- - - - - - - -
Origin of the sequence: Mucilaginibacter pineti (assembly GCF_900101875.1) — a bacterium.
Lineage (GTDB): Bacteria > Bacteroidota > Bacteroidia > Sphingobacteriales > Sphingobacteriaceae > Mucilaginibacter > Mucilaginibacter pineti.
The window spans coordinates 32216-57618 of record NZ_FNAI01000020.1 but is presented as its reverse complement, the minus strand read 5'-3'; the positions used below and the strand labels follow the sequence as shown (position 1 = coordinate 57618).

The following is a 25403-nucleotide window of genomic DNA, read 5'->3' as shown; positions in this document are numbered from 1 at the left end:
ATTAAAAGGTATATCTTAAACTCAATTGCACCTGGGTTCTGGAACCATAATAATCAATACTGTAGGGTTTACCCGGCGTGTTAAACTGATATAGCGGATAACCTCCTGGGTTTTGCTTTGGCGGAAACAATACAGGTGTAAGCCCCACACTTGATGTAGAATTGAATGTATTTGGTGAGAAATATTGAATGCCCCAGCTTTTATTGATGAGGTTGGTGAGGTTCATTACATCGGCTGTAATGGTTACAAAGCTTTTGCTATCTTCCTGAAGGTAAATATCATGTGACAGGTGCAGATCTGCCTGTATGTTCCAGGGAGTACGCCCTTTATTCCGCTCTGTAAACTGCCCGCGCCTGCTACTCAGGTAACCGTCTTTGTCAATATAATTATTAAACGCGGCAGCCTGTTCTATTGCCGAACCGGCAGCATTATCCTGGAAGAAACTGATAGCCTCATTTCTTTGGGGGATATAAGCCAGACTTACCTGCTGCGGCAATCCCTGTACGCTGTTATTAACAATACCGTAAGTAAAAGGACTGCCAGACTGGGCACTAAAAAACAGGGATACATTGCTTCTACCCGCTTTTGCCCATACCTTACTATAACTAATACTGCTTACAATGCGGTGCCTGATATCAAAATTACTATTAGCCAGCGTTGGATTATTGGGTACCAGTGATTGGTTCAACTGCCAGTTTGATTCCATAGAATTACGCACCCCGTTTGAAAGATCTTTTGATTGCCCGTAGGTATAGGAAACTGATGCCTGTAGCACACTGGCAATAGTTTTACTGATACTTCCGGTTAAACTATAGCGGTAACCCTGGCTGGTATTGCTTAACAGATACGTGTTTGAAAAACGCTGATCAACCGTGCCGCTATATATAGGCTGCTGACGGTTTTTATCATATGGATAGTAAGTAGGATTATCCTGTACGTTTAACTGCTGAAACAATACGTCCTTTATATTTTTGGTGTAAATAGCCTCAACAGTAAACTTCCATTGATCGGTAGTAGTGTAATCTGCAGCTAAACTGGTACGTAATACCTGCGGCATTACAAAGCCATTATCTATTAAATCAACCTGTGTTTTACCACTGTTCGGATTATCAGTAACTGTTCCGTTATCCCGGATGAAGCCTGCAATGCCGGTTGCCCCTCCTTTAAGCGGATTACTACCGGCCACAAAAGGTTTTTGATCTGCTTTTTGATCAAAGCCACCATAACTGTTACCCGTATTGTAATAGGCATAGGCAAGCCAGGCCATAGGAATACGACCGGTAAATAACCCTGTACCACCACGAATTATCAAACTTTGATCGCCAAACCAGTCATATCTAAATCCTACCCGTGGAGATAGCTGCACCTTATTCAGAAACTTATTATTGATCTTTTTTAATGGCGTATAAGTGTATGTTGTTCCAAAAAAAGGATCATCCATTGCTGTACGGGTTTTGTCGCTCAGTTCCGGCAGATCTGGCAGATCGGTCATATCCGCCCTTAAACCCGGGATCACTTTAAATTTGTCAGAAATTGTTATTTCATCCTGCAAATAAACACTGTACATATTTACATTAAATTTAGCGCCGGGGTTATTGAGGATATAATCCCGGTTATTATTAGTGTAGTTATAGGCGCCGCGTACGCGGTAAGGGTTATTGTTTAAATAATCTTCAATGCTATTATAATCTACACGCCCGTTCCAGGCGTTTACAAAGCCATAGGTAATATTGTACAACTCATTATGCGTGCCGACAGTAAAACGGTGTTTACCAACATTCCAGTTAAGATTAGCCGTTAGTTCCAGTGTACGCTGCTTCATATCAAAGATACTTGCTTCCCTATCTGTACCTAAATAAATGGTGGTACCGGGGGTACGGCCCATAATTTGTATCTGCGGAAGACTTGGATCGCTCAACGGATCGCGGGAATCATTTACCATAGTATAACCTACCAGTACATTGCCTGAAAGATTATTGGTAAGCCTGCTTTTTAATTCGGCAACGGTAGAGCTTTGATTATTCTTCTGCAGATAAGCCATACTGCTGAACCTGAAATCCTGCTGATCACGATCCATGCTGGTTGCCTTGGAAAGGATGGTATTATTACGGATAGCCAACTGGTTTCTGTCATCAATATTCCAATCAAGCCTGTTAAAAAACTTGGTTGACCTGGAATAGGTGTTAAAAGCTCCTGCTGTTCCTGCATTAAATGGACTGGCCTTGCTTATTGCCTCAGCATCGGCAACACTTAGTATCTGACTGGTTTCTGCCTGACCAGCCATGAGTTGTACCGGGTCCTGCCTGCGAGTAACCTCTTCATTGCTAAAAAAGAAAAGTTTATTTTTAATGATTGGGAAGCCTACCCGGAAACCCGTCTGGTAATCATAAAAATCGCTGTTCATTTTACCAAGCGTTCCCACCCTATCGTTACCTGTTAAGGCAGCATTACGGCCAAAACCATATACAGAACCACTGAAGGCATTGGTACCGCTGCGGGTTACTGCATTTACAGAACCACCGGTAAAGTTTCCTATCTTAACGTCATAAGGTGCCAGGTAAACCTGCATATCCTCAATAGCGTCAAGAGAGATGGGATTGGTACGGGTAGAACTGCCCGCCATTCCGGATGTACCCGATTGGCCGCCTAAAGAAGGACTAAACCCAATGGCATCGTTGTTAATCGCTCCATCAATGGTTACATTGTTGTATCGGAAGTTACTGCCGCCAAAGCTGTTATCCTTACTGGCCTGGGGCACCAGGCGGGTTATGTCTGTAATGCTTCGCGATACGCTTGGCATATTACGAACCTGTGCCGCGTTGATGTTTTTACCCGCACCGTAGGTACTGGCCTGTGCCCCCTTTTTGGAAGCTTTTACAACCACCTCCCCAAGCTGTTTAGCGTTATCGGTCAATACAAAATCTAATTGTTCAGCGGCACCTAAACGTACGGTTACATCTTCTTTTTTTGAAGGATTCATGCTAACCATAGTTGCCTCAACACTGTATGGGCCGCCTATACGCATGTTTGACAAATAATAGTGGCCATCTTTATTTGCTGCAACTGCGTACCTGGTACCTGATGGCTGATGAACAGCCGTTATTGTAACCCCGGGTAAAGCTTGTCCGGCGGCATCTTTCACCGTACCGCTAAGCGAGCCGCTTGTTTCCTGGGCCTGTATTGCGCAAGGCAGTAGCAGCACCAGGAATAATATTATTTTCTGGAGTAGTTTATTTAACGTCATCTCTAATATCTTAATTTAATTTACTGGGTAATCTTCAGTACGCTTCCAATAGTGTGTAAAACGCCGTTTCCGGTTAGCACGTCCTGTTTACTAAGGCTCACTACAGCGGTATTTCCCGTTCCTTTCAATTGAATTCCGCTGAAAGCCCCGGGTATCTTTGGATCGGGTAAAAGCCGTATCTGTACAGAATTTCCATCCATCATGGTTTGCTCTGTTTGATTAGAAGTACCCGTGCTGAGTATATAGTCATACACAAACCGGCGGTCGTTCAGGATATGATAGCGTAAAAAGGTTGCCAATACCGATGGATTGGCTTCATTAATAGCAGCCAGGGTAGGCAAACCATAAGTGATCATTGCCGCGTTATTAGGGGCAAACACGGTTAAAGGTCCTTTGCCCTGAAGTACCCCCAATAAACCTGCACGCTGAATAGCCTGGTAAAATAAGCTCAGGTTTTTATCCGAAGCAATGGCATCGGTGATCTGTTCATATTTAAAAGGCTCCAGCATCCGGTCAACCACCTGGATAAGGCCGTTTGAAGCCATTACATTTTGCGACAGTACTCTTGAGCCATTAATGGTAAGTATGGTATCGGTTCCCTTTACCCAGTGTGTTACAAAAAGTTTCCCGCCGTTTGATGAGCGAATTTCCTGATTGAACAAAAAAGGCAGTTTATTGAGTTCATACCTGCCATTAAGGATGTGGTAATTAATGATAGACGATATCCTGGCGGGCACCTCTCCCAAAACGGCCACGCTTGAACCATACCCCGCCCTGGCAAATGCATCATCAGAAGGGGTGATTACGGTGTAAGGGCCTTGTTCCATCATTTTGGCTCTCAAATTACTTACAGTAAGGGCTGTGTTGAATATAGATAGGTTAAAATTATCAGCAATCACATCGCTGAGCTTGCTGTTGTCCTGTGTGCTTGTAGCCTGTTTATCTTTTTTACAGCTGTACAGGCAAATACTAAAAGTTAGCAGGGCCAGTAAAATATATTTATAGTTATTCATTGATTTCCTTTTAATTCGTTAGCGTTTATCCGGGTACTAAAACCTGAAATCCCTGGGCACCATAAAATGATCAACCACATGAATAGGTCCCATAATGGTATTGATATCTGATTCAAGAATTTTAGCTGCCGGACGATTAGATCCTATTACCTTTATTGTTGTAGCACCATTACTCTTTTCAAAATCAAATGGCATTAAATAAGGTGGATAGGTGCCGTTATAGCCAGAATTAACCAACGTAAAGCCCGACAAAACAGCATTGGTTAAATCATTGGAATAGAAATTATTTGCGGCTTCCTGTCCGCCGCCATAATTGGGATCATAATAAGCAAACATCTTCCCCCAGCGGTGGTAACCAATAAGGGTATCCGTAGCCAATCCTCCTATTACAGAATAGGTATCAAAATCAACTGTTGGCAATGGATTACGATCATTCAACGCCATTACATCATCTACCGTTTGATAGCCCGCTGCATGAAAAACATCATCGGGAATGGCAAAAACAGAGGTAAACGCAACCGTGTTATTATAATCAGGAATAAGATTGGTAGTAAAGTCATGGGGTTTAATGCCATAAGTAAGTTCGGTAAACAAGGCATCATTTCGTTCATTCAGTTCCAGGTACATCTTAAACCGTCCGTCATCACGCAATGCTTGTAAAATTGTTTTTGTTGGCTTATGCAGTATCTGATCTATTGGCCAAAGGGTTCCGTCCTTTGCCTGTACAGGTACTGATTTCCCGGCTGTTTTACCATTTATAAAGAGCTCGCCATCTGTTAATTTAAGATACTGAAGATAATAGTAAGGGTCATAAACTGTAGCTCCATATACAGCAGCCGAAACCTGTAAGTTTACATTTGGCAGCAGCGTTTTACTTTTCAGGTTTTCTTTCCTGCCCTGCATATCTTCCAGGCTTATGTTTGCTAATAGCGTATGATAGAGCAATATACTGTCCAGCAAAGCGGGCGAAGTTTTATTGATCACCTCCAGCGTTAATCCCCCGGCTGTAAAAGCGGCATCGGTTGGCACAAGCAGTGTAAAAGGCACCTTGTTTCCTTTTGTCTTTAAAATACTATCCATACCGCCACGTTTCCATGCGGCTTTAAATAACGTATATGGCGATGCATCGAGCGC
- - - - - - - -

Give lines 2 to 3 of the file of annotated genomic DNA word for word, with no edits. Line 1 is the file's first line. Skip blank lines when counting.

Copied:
Lineage (GTDB): Bacteria > Bacteroidota > Bacteroidia > Sphingobacteriales > Sphingobacteriaceae > Mucilaginibacter > Mucilaginibacter pineti.
The window spans coordinates 32216-57618 of record NZ_FNAI01000020.1 but is presented as its reverse complement, the minus strand read 5'-3'; the positions used below and the strand labels follow the sequence as shown (position 1 = coordinate 57618).